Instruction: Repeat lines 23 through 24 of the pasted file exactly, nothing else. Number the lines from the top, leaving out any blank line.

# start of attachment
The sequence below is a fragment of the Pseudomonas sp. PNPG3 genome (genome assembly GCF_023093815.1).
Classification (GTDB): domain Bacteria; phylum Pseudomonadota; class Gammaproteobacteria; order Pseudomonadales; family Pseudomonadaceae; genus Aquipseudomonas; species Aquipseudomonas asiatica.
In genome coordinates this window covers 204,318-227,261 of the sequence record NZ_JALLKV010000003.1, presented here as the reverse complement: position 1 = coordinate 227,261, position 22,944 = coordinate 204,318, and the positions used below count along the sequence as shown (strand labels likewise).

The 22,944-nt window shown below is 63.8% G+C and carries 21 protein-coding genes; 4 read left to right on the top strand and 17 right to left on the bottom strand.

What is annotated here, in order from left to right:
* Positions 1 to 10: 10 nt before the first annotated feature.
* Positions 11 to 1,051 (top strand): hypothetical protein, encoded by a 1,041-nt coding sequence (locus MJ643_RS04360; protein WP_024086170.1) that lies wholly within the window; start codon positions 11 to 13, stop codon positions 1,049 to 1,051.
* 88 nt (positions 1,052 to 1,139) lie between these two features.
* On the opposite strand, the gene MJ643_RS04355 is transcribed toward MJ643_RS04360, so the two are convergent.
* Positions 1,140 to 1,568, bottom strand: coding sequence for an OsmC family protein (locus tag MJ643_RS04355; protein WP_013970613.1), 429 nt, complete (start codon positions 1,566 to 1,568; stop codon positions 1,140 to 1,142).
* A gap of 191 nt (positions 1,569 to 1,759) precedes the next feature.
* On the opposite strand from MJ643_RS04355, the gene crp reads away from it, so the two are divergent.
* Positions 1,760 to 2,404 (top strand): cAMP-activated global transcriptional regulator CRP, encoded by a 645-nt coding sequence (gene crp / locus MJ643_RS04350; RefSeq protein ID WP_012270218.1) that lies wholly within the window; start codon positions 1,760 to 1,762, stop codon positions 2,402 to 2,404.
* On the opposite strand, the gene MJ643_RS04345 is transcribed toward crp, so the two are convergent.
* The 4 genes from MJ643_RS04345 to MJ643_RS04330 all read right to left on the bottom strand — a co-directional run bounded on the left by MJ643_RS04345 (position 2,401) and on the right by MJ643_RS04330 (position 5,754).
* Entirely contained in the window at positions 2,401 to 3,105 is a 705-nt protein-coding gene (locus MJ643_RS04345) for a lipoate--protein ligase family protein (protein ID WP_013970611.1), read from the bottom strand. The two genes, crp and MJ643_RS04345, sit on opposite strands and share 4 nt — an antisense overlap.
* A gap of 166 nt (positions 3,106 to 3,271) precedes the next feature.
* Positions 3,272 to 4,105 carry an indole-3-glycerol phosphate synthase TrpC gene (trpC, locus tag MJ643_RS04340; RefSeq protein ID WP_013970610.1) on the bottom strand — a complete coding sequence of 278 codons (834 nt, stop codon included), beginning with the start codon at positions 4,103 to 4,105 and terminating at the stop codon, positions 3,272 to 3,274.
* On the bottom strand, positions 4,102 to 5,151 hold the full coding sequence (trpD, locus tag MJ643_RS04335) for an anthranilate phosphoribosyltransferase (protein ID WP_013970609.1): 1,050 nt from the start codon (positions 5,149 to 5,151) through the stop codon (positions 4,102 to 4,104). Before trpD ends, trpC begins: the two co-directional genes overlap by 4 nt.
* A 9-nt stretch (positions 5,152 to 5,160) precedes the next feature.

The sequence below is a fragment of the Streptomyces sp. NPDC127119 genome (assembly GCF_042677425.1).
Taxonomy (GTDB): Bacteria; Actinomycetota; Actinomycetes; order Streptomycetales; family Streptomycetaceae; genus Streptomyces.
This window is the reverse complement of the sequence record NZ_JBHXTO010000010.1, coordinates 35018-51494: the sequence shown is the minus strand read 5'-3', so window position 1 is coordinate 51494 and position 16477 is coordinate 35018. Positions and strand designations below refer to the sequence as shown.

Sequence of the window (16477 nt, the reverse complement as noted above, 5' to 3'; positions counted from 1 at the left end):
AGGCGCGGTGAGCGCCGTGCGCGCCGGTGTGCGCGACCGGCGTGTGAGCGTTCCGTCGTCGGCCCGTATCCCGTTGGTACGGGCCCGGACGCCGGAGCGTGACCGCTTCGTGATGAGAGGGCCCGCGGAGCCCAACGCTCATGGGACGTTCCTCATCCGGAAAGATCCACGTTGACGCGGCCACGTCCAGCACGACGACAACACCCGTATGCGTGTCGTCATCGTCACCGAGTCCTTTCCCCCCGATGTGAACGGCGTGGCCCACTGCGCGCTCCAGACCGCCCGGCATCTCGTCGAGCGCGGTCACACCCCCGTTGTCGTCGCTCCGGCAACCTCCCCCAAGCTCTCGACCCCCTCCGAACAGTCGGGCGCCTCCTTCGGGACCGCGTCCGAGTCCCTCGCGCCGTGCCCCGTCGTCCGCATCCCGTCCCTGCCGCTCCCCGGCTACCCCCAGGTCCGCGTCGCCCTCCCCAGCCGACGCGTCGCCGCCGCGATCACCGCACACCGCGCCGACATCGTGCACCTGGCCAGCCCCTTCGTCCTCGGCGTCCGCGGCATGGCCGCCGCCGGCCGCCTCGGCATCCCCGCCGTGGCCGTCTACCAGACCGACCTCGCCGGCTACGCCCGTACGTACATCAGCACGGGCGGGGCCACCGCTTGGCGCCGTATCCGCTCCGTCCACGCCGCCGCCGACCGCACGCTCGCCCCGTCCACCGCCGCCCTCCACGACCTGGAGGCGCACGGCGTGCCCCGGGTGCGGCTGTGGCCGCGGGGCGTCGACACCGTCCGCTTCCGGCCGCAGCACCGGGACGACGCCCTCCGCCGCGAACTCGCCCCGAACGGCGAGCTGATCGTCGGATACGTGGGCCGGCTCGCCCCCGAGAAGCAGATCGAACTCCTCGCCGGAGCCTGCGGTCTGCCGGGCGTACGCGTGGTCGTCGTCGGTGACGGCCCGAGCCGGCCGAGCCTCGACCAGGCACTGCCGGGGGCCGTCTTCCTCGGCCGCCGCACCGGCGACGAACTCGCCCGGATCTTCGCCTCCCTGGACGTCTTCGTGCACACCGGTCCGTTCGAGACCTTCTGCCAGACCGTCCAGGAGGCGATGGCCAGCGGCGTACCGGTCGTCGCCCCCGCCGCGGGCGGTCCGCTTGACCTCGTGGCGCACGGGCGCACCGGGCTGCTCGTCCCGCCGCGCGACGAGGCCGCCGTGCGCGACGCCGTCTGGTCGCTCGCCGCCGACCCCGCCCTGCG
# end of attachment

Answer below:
This window is the reverse complement of the sequence record NZ_JBHXTO010000010.1, coordinates 35018-51494: the sequence shown is the minus strand read 5'-3', so window position 1 is coordinate 51494 and position 16477 is coordinate 35018. Positions and strand designations below refer to the sequence as shown.

Sequence of the window (16477 nt, the reverse complement as noted above, 5' to 3'; positions counted from 1 at the left end):